BTW your contractor completely shortchanged you by not wiring the stat so you can run the fan without heat and using the board's timer instead of the thermostat to stage. (W2 and G not connected)
 

Last edited by user 10; 11-29-19 at 02:00 PM.
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Old 11-29-19, 02:16 PM
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Well, I only spent about $30 for the fan, but larger ducts were not an option -- just not enough space. I consider myself lucky to be able to fit everything in the space I had. I suppose I could have considered ripping out numerous walls and ceilings, but I've done enough of that in my life, and I never gave it a thought.

The setup works fine, and all I want to do is connect the trusty old fan to my new furnace -- and leave my walls and ceilings as they are. I was hoping to simply reconnect a few wires -- with or without a relay. I can't possibly be the only person who has this type of situation, but getting straightforward answers seems more difficult than I would have imagined.

I hope you are incorrect about the approach listed above by PJmax, but I suppose I'll hear from others.
 
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Old 11-29-19, 05:55 PM
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I'm really unclear on how he wants you to hook it up. "dry contacts" put there but usually the board supplies direct 120v power to those terminals.

I haven't reviewed the manual for your furnace and he may know things about it i don/t.

I may just be confusing you at this point.



The method i would use if the eac terminals are not dry contacts: a 120v coil relay and hook it up to the EAC terminals.

The fan can get its power from the furnace's circuit and the hot is cut by the relay.
 
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Old 11-30-19, 07:50 AM
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The EAC and HUM connections are "DRY" contacts and supply no power. They are simply OPEN circuits that CLOSE when the blower motor is operating. The MAX load they can handle is 120v @ 1 AMP, but the only available power on the furnace panel is 24v -- from the thermostat connectors.

So a 24v relay is perfect for my 120v booster fan needs (which should arrive as soon as mail delivery is restored here in Colorado).

I draw 24v power from the thermostat panel to the EAC contacts, and then to the 24v side of the relay -- red lines in the first drawing. The neutral returns to the thermostat panel. This 24v circuit is normally OPEN, but CLOSES when the blower motor starts -- and OPENS again when the blower shuts off. The 120v booster fan is connected to the 120v side of the relay and is powered outside of the furnace.

The only question is where the 24v neutral return should be on the thermostat panel. PJmax suggests B/C, which I assume is correct. Can anyone confirm this?
 
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Old 11-30-19, 03:41 PM
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B/C is correct.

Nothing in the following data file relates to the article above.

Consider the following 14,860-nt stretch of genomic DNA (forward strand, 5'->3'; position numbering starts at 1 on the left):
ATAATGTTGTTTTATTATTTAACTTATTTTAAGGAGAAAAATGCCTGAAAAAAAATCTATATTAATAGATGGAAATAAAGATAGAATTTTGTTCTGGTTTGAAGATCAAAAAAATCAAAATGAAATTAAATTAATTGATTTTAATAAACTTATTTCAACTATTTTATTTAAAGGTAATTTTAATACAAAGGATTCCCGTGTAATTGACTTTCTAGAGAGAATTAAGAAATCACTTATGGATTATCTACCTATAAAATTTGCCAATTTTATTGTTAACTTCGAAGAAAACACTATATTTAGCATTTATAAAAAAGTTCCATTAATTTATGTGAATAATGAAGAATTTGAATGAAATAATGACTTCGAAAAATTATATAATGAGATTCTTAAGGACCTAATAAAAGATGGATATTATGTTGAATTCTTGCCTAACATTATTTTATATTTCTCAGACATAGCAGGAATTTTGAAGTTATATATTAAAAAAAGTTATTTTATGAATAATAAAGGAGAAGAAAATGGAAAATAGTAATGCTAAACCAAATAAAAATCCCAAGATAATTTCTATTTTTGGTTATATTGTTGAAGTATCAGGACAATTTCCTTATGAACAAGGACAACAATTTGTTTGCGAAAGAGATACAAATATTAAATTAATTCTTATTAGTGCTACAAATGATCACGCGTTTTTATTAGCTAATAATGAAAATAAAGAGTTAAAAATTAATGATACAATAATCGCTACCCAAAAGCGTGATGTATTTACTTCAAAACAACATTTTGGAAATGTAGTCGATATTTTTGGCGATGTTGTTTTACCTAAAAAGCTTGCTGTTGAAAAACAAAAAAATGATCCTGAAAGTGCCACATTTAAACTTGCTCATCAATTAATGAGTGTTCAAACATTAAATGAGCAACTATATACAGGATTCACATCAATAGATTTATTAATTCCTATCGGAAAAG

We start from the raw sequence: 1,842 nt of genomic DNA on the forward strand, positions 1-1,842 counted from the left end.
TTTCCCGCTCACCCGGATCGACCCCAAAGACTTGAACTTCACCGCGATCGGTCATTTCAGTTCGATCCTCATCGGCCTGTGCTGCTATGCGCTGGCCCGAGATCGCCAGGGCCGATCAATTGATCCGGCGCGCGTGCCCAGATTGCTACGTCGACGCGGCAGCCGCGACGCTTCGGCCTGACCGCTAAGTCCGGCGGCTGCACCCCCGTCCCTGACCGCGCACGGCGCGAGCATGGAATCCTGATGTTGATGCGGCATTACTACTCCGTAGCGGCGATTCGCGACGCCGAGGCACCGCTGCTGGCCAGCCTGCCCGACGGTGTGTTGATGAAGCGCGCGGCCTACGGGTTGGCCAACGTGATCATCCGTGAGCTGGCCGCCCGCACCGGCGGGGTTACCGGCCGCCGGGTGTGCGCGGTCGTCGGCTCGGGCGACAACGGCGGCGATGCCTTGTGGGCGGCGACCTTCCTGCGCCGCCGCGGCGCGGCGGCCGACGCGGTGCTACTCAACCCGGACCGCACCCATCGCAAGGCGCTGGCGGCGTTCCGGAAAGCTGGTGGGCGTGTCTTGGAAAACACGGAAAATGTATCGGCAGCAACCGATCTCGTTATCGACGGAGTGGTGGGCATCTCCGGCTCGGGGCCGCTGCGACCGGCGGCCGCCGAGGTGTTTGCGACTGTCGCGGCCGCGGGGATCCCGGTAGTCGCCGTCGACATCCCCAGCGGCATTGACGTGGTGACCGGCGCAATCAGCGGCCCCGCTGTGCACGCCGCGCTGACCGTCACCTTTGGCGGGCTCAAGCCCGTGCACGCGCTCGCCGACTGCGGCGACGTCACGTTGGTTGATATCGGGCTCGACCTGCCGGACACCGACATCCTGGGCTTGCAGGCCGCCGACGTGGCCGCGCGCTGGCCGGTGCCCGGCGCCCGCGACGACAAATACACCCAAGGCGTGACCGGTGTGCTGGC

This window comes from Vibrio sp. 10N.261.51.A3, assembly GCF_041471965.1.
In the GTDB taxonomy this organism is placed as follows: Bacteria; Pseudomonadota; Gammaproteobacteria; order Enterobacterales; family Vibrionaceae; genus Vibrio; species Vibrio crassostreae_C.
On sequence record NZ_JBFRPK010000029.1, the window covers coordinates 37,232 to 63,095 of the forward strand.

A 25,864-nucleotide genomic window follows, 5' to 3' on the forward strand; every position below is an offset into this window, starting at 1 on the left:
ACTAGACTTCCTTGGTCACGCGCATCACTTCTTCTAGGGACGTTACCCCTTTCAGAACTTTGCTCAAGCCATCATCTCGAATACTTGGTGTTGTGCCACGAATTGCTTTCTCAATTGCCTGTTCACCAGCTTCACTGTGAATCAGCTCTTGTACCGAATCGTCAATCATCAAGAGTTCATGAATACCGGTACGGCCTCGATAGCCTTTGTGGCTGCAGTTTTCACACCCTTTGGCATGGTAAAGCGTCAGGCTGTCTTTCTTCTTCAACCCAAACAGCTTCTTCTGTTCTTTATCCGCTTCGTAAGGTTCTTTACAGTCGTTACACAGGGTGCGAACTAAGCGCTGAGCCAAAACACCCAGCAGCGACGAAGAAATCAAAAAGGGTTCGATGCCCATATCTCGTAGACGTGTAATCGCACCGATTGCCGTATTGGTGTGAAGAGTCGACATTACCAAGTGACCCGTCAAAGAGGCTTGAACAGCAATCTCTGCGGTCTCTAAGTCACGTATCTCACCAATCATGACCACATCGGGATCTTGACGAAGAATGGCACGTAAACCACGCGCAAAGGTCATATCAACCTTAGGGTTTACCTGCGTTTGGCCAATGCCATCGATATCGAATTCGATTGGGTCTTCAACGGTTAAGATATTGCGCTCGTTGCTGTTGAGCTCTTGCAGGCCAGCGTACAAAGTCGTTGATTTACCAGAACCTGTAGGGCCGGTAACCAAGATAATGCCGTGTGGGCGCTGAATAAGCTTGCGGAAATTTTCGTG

...................................
 
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Old 12-01-19, 10:17 AM
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One, hopefully final, question. I have received my relay, but of course it comes with no instructions -- merely an electrical diagram on the side. Having never used a relay before, I am at a loss as to which pair of contacts I attach to the 24v furnace side, and which to the 120v booster fan side. I have included two photos to show my dilemma.

I assume that the 1 & 3 contacts with the circular wire icon are used on the 120v booster fan side, and that the 2 & 4 contacts are for the 24v furnace side.

Are my assumptions correct? Or will I blow up the house?

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Last edited by PJmax; 12-01-19 at 10:32 AM. Reason: resized pictures
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Old 12-01-19, 10:28 AM
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Contacts 1 and 3 are connected to the coil. That is the 24v in.
Contacts 2 and 4 are the normally open switch contacts for the 120v.
 
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Old 12-01-19, 12:03 PM
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As usual, I had it COMPLETELY bassackward.

Thanks again.
 
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Old 12-23-19, 03:48 PM
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Smile

SUCCESS!!!

I finally received all the various parts I needed, and had the time to actually put it all together -- and everything is working perfectly.

I had lots of the parts I needed -- wiring, junction boxes, solder, etc. so I only spent about five bucks. The bigger issue was finding the time, and making sure that everything was connected correctly -- and thanks to all of you, I was able to do it -- just in time for the Winter Solstice.

It was a big relief to hear the relay click ON and have the booster fan turn on!
 
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Old 12-23-19, 03:50 PM
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Good job. Name:  cool.gif
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Size:  1.2 KB Thanks for letting us know how you made out.